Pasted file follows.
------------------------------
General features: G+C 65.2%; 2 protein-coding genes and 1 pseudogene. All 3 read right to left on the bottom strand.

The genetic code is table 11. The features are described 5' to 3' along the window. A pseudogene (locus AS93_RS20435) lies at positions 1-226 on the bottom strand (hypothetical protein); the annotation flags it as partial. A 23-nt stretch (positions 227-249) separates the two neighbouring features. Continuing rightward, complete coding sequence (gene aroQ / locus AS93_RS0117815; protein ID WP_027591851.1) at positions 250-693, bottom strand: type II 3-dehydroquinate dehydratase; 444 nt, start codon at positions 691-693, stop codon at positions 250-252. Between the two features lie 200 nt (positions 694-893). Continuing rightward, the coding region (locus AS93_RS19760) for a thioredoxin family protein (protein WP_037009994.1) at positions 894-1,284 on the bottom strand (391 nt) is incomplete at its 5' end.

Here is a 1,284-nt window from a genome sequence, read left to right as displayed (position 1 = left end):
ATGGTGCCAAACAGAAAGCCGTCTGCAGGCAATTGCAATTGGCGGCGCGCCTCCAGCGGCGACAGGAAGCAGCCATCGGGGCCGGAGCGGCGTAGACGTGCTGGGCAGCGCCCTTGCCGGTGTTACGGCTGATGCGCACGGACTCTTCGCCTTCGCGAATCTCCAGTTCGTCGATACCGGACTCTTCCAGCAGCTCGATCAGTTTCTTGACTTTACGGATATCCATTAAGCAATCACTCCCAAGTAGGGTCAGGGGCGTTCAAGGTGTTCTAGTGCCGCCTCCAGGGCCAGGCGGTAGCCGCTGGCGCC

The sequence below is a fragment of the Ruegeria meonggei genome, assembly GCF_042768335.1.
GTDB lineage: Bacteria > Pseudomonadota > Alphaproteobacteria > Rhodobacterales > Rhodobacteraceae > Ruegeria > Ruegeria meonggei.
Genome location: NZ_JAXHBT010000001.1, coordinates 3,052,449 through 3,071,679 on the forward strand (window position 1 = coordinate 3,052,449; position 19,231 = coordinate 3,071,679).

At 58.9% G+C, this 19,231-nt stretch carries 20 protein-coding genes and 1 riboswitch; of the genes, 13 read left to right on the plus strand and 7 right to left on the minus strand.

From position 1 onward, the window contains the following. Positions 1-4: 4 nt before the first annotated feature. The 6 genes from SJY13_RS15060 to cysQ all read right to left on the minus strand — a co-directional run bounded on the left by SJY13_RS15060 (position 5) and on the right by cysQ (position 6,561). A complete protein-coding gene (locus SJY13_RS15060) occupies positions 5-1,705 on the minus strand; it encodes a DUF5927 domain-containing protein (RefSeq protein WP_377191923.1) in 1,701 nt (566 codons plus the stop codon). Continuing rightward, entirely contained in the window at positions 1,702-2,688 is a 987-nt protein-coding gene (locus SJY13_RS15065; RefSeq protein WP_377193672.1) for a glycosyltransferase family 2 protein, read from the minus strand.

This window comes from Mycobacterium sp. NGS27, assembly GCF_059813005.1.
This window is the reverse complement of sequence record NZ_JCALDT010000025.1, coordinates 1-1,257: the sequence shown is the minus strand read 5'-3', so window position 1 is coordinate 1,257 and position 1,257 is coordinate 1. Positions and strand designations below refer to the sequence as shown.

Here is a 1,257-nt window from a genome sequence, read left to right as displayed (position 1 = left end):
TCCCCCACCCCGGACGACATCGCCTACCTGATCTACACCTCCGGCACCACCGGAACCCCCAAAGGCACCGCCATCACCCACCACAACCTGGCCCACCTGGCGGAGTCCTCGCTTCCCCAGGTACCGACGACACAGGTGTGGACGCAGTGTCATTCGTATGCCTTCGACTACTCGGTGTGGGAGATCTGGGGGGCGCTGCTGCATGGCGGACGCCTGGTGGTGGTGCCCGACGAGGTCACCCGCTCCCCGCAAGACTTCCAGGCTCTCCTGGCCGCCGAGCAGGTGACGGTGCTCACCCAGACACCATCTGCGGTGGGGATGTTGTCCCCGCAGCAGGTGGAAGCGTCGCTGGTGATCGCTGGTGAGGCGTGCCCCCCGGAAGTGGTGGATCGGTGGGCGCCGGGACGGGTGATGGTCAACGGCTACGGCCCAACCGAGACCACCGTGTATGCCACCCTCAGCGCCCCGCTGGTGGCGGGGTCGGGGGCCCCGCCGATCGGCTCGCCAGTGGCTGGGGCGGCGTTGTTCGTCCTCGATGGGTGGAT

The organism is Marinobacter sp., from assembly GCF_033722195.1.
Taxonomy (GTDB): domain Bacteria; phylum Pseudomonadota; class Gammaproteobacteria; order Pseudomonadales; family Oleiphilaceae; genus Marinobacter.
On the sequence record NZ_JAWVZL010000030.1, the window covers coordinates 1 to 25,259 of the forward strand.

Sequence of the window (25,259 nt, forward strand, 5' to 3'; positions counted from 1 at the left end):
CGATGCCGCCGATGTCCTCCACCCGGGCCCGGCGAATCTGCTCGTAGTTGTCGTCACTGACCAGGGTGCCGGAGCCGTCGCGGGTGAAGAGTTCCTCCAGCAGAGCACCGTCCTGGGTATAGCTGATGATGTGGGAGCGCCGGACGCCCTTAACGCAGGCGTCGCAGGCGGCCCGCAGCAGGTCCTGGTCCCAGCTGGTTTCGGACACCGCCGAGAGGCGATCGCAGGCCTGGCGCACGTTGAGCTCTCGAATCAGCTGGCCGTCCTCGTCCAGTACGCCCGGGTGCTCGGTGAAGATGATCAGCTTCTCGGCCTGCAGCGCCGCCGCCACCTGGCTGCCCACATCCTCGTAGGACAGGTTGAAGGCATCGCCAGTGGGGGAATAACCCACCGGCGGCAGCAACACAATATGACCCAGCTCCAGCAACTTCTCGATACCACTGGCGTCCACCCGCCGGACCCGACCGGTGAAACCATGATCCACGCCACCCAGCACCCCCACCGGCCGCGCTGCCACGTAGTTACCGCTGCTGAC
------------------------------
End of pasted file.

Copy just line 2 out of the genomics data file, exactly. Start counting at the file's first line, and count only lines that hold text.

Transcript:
The genetic code is table 11. The features are described 5' to 3' along the window. A pseudogene (locus AS93_RS20435) lies at positions 1-226 on the bottom strand (hypothetical protein); the annotation flags it as partial. A 23-nt stretch (positions 227-249) separates the two neighbouring features. Continuing rightward, complete coding sequence (gene aroQ / locus AS93_RS0117815; protein ID WP_027591851.1) at positions 250-693, bottom strand: type II 3-dehydroquinate dehydratase; 444 nt, start codon at positions 691-693, stop codon at positions 250-252. Between the two features lie 200 nt (positions 694-893). Continuing rightward, the coding region (locus AS93_RS19760) for a thioredoxin family protein (protein WP_037009994.1) at positions 894-1,284 on the bottom strand (391 nt) is incomplete at its 5' end.